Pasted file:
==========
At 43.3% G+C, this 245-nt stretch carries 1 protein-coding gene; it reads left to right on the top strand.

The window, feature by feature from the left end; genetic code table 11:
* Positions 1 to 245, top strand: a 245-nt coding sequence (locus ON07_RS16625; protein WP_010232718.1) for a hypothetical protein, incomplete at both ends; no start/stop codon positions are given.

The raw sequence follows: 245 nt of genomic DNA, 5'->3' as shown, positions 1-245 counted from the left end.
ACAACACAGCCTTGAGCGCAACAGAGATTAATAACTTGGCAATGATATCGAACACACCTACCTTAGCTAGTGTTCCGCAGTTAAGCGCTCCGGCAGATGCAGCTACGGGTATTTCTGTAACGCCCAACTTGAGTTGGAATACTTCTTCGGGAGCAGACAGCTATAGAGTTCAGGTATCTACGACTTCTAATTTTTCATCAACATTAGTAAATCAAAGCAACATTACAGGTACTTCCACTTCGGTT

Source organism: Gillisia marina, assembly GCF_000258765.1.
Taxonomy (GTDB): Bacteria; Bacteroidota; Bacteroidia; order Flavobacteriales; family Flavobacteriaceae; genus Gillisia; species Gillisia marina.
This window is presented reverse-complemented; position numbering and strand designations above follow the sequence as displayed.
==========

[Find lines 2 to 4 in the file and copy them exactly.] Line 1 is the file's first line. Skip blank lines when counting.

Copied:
The window, feature by feature from the left end; genetic code table 11:
* Positions 1 to 245, top strand: a 245-nt coding sequence (locus ON07_RS16625; protein WP_010232718.1) for a hypothetical protein, incomplete at both ends; no start/stop codon positions are given.

The raw sequence follows: 245 nt of genomic DNA, 5'->3' as shown, positions 1-245 counted from the left end.